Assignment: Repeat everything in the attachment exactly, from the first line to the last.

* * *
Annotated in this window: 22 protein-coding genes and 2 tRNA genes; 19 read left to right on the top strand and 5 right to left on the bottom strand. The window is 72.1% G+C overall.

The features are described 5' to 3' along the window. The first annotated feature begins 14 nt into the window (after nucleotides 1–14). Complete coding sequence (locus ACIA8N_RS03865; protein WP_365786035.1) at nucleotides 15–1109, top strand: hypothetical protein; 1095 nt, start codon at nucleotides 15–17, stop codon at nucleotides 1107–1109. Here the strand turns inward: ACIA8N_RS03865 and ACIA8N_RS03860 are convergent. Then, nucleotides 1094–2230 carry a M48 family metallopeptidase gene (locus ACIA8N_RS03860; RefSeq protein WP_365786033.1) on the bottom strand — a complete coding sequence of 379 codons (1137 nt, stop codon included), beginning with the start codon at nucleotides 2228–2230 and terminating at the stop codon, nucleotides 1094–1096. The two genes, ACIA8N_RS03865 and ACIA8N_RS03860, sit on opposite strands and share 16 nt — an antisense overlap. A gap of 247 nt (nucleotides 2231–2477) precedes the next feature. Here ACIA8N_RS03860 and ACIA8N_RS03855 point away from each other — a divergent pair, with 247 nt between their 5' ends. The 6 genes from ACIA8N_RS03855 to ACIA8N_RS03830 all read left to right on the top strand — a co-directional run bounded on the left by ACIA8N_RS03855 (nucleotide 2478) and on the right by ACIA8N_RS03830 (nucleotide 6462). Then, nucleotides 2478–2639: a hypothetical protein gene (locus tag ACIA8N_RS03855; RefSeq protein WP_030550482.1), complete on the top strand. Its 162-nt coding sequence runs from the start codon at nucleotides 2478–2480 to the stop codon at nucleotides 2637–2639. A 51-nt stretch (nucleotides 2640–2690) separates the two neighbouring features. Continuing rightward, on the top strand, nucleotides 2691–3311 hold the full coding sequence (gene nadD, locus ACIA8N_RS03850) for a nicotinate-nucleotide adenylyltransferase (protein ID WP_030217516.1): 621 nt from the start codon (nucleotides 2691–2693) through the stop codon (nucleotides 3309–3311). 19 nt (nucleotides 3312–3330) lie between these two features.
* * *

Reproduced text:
Annotated in this window: 22 protein-coding genes and 2 tRNA genes; 19 read left to right on the top strand and 5 right to left on the bottom strand. The window is 72.1% G+C overall.

The features are described 5' to 3' along the window. The first annotated feature begins 14 nt into the window (after nucleotides 1–14). Complete coding sequence (locus ACIA8N_RS03865; protein WP_365786035.1) at nucleotides 15–1109, top strand: hypothetical protein; 1095 nt, start codon at nucleotides 15–17, stop codon at nucleotides 1107–1109. Here the strand turns inward: ACIA8N_RS03865 and ACIA8N_RS03860 are convergent. Then, nucleotides 1094–2230 carry a M48 family metallopeptidase gene (locus ACIA8N_RS03860; RefSeq protein WP_365786033.1) on the bottom strand — a complete coding sequence of 379 codons (1137 nt, stop codon included), beginning with the start codon at nucleotides 2228–2230 and terminating at the stop codon, nucleotides 1094–1096. The two genes, ACIA8N_RS03865 and ACIA8N_RS03860, sit on opposite strands and share 16 nt — an antisense overlap. A gap of 247 nt (nucleotides 2231–2477) precedes the next feature. Here ACIA8N_RS03860 and ACIA8N_RS03855 point away from each other — a divergent pair, with 247 nt between their 5' ends. The 6 genes from ACIA8N_RS03855 to ACIA8N_RS03830 all read left to right on the top strand — a co-directional run bounded on the left by ACIA8N_RS03855 (nucleotide 2478) and on the right by ACIA8N_RS03830 (nucleotide 6462). Then, nucleotides 2478–2639: a hypothetical protein gene (locus tag ACIA8N_RS03855; RefSeq protein WP_030550482.1), complete on the top strand. Its 162-nt coding sequence runs from the start codon at nucleotides 2478–2480 to the stop codon at nucleotides 2637–2639. A 51-nt stretch (nucleotides 2640–2690) separates the two neighbouring features. Continuing rightward, on the top strand, nucleotides 2691–3311 hold the full coding sequence (gene nadD, locus ACIA8N_RS03850) for a nicotinate-nucleotide adenylyltransferase (protein ID WP_030217516.1): 621 nt from the start codon (nucleotides 2691–2693) through the stop codon (nucleotides 3309–3311). 19 nt (nucleotides 3312–3330) lie between these two features.